An Overview Of Premises Liability In South Carolina

Under a legal theory known as premises liability, landowners and tenants in South Carolina can be held legally responsible for injuries that occur on their property. Premises liability applies to businesses as well as private landowners, and may involve a wide range of injuries, from slip-and-fall accidents to swimming pool drowning and even criminal acts committed by third parties.

The extent of a landowner’s legal duty to protect visitors from harm depends on the type of visitor involved. In South Carolina, visitors to property fall into one of three categories:

  • Invitees (business guests, such as customers at a restaurant)
  • Licensees (social visitors, such as partygoers or dinner guests)
  • Trespassers (people who enter a property without permission)

Business Customers

Customers who visit business properties like malls, retail stores or restaurants are considered invitees and are owed a higher duty of care from landowners than other types of visitors. Businesses have a legal obligation to keep their premises safe for visitors and must actively seek out potential dangers in order to protect visitors from hidden risks. A landowner can be liable for a licensee’s injuries caused by a hazard that the landowner either knew about or could have discovered through reasonable inspection of the property.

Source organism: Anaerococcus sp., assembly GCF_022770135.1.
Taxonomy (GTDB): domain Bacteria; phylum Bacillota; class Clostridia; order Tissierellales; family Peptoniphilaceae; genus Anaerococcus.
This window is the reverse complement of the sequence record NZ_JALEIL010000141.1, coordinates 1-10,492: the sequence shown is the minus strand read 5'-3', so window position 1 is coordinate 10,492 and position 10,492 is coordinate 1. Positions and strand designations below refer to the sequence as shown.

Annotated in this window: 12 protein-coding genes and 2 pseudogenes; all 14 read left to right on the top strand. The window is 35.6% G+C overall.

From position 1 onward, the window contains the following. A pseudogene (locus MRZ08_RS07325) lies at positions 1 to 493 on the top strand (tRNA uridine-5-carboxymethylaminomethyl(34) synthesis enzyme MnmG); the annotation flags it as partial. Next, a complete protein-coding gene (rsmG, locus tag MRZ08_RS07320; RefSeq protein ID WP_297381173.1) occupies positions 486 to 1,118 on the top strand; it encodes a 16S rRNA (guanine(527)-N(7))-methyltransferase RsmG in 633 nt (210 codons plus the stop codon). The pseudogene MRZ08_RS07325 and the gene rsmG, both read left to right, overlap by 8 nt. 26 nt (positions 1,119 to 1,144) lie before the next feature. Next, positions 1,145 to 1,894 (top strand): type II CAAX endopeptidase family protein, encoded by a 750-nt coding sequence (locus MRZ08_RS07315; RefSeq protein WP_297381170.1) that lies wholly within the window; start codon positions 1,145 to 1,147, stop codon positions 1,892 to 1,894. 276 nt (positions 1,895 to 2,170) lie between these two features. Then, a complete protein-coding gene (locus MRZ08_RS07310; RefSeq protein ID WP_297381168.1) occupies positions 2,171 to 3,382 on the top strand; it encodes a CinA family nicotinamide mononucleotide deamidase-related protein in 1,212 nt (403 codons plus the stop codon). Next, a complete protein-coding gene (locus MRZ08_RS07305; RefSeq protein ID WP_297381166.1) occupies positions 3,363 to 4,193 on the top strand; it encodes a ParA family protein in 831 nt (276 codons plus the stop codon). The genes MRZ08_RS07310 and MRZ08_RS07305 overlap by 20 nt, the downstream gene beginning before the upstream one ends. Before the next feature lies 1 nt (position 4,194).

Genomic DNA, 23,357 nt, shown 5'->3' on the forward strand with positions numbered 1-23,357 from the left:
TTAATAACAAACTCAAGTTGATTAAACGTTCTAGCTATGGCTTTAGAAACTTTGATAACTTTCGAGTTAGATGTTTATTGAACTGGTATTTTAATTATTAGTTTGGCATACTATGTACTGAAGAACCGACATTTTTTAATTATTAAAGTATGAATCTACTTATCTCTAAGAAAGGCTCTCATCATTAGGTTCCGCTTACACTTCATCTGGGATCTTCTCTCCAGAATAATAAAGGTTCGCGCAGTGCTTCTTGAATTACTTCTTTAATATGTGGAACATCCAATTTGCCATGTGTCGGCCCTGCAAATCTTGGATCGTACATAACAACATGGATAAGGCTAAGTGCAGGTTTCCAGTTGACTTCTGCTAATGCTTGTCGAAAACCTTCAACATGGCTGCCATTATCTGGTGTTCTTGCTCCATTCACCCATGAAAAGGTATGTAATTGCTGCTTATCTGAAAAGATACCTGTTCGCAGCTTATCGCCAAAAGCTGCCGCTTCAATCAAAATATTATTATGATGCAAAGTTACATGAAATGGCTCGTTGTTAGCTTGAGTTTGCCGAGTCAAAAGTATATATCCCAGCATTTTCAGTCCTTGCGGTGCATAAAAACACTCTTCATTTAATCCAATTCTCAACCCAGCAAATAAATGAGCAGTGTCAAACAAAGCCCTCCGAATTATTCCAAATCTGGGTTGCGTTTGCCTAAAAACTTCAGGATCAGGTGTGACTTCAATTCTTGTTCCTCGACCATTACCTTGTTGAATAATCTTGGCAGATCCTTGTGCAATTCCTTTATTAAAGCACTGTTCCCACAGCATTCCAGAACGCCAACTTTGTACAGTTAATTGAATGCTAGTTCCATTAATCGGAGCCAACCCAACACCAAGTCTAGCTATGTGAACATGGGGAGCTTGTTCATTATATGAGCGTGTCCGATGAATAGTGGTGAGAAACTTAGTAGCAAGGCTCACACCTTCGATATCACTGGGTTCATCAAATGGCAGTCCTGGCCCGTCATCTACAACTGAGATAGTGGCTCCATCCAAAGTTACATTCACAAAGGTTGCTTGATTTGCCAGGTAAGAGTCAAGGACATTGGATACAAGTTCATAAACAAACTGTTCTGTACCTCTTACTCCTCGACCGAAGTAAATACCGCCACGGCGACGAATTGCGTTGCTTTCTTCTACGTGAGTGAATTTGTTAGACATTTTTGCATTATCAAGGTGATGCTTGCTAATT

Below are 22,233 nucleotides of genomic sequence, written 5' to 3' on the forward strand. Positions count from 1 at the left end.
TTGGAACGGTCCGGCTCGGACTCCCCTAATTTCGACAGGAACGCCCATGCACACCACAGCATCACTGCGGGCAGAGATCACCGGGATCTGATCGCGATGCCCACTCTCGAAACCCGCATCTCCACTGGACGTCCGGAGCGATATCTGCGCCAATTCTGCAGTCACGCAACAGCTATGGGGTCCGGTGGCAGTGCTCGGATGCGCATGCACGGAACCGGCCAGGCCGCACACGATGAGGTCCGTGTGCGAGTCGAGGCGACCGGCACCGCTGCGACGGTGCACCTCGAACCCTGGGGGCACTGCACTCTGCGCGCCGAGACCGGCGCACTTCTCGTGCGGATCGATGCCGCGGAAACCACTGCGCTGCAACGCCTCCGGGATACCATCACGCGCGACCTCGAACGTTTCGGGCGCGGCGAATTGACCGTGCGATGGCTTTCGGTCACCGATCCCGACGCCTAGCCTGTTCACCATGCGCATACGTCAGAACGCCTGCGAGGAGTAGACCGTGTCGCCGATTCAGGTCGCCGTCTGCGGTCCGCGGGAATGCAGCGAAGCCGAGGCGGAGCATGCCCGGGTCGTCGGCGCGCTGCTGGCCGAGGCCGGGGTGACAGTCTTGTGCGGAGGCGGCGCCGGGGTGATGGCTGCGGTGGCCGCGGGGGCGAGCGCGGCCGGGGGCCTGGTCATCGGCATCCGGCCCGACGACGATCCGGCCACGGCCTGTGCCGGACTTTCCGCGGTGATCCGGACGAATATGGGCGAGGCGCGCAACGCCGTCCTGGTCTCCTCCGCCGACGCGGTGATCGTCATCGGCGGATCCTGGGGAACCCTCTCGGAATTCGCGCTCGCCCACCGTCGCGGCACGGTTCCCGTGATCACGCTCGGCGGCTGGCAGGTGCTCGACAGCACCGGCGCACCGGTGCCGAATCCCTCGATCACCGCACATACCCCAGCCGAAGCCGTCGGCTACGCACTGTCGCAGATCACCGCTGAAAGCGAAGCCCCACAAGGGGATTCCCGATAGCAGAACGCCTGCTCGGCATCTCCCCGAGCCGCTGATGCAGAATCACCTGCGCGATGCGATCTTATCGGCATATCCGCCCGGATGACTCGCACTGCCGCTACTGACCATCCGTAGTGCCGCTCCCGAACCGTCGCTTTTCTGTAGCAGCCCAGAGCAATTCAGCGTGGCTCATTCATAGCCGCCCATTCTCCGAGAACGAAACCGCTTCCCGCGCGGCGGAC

Social Guests

Social guests, or licensees, receive a lower duty of care than invitees. A social host is not required to inspect the property or ensure that it is safe, but must warn visitors about any known hidden dangers on the property. For instance, a social host who knows that a step is loose on the stairway can be liable if he or she fails to warn a guest who then becomes injured by tripping on the loose board.

Child Trespassers

Unlike social guests and business customers, a landowner generally has no legal obligation to protect the safety of adult trespassers. However, a landowner can be held liable for injuries suffered by child trespassers in certain situations. For instance, a homeowner with an outdoor pool may be liable if a child trespasses on the property and becomes injured in the pool, unless the landowner has taken reasonable steps to prevent such accidents from occurring.

For more information about seeking compensation for injuries suffered on property owned by another, contact an experienced personal injury lawyer.